OBITUARY 

Richard Wilson – 1957-2019

Richard Wilson, editor of Electronics Weekly for 25 years, died on Sunday 10 February 2019 from cancer. Clive Couldwell pays tribute.

Richard Wilson – 1957-2019
Richard Wilson was "hard-working, wise, effortlessly intelligent".

Clive Couldwell, Group Editor of AV Magazine & Electronics Weekly, writes:

Richard worked on the publication just shy of 30 years, with 25 of them Editor, before leaving owner Metropolis but still remaining in touch as Consultant Editor.

With a background in telecoms, Wilson joined Plessey as an Engineer in 1980 following study at Imperial College London, where he gained a Bachelor of Science in Physics.

He joined Electronics Weekly in 1987, then published by Reed Business Information, becoming a very well-established figure in the electronics industry. He saw a lot of changes at the title on its journey from newspaper to a controlled-circulation magazine, a period of time that also saw Electronics Weekly move online, in 1994, with Hyperactive.com. Following the acquisition of the title by Metropolis Business Media (now Emap) in 2012, he was instrumental in overseeing the transition of the team and stabilising the continued production of Electronics Weekly to this day.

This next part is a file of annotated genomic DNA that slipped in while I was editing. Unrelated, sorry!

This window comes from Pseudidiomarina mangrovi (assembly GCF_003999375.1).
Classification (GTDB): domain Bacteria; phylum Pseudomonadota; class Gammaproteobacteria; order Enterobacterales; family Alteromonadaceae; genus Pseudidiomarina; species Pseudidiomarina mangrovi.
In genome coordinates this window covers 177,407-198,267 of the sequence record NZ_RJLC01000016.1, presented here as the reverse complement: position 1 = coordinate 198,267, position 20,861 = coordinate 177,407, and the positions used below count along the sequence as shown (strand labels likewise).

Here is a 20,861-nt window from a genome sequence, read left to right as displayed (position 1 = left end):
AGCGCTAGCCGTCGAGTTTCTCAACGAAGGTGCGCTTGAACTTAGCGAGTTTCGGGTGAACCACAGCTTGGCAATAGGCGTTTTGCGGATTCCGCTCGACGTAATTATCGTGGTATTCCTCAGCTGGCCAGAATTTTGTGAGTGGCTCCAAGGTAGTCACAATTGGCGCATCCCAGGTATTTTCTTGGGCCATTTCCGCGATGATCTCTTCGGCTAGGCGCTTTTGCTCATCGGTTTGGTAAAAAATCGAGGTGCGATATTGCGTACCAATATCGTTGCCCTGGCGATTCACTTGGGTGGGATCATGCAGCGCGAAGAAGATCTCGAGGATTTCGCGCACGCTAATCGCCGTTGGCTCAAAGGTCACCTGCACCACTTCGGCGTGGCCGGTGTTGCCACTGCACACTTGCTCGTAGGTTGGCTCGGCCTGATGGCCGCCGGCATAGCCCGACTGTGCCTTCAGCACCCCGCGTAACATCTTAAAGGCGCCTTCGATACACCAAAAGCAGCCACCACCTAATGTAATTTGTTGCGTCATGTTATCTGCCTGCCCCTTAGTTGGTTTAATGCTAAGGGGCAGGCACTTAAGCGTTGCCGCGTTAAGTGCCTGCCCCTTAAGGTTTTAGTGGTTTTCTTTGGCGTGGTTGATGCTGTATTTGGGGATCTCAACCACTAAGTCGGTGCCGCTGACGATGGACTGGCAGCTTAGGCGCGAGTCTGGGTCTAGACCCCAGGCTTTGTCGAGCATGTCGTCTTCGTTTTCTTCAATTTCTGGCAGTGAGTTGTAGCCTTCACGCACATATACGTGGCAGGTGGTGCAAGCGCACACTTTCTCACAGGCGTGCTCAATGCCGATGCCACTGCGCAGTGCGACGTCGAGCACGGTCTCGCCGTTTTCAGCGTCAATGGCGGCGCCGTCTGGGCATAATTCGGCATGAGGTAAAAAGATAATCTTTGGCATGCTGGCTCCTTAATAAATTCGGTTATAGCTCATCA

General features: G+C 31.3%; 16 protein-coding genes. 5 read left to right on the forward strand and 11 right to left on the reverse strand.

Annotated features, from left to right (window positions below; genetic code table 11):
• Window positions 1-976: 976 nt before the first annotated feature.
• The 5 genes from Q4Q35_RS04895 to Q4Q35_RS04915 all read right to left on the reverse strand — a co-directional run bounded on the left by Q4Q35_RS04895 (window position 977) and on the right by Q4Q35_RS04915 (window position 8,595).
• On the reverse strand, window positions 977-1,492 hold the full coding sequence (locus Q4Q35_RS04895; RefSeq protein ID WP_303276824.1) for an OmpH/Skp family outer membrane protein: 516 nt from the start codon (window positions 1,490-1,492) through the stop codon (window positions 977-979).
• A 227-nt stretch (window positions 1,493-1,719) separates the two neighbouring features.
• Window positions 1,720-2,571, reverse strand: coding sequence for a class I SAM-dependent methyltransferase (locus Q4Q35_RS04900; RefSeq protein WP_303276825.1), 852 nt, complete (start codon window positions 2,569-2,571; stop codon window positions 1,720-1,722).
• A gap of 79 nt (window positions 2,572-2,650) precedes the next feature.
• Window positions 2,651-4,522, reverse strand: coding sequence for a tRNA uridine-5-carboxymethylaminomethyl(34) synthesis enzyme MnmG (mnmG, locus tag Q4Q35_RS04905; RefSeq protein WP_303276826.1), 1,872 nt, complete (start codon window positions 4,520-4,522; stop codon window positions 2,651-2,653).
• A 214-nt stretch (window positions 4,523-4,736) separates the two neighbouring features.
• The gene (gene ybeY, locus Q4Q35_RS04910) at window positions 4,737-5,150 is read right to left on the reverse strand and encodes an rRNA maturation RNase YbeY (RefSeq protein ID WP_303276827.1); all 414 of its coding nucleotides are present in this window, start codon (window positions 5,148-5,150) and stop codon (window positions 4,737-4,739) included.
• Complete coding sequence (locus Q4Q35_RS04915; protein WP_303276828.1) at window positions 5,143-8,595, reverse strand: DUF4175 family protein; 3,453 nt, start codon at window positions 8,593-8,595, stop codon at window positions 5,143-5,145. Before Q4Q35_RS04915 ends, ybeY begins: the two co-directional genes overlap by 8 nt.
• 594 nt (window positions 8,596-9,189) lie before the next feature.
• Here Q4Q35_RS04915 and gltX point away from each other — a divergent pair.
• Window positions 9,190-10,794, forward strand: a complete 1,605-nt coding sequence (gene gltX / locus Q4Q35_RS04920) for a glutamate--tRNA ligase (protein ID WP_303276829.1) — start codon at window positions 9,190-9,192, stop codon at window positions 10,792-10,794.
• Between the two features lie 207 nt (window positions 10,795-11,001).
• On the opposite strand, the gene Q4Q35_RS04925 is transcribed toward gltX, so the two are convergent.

Richard was adept at turning his hands to a variety of topics, drawing on his wide range of learning and interests, covering business developments, distribution, test and measurement and the latest research from around the world.

“At work, he was incredibly hard-working, wise, effortlessly intelligent and dedicated to keeping Electronics Weekly on an even keel. Personally private, he was devoted to his family, and I remember him being so proud when his wife earned her PhD, and proud all over again when his son earned his PhD, the latter causing him to point out that he was the only non-doctor left in the household – that said, he did have a degree in physics from Imperial College, and properly knew his way around a laser,” said EW’s Technology Editor, Steve Bush. “Even though he was ill, he made time to pop in to see us a few months ago, and my last memory of him was smiling and chatting with us, all sat around a table at the local cafe.”

It is indeed a sad day.